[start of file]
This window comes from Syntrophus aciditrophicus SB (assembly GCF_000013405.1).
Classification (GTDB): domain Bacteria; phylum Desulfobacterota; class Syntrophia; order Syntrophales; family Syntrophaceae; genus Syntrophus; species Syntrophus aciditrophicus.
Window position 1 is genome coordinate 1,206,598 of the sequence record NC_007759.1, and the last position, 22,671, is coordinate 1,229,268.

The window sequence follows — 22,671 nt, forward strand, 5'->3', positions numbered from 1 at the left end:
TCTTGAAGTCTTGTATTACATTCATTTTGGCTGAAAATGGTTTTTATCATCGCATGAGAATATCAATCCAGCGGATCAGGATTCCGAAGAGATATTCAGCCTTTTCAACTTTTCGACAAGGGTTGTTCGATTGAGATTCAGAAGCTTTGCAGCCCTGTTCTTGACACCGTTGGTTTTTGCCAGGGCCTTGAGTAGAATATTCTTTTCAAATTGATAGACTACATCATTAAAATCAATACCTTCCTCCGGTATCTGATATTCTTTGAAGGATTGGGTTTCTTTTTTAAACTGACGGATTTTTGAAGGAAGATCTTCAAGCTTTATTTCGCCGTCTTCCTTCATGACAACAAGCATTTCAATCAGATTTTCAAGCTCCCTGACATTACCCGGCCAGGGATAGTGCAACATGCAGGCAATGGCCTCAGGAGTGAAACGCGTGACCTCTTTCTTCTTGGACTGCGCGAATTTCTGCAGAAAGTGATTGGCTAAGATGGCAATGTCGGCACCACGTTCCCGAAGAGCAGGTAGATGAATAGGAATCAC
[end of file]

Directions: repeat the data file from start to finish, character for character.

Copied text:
This window comes from Syntrophus aciditrophicus SB (assembly GCF_000013405.1).
Classification (GTDB): domain Bacteria; phylum Desulfobacterota; class Syntrophia; order Syntrophales; family Syntrophaceae; genus Syntrophus; species Syntrophus aciditrophicus.
Window position 1 is genome coordinate 1,206,598 of the sequence record NC_007759.1, and the last position, 22,671, is coordinate 1,229,268.

The window sequence follows — 22,671 nt, forward strand, 5'->3', positions numbered from 1 at the left end:
TCTTGAAGTCTTGTATTACATTCATTTTGGCTGAAAATGGTTTTTATCATCGCATGAGAATATCAATCCAGCGGATCAGGATTCCGAAGAGATATTCAGCCTTTTCAACTTTTCGACAAGGGTTGTTCGATTGAGATTCAGAAGCTTTGCAGCCCTGTTCTTGACACCGTTGGTTTTTGCCAGGGCCTTGAGTAGAATATTCTTTTCAAATTGATAGACTACATCATTAAAATCAATACCTTCCTCCGGTATCTGATATTCTTTGAAGGATTGGGTTTCTTTTTTAAACTGACGGATTTTTGAAGGAAGATCTTCAAGCTTTATTTCGCCGTCTTCCTTCATGACAACAAGCATTTCAATCAGATTTTCAAGCTCCCTGACATTACCCGGCCAGGGATAGTGCAACATGCAGGCAATGGCCTCAGGAGTGAAACGCGTGACCTCTTTCTTCTTGGACTGCGCGAATTTCTGCAGAAAGTGATTGGCTAAGATGGCAATGTCGGCACCACGTTCCCGAAGAGCAGGTAGATGAATAGGAATCAC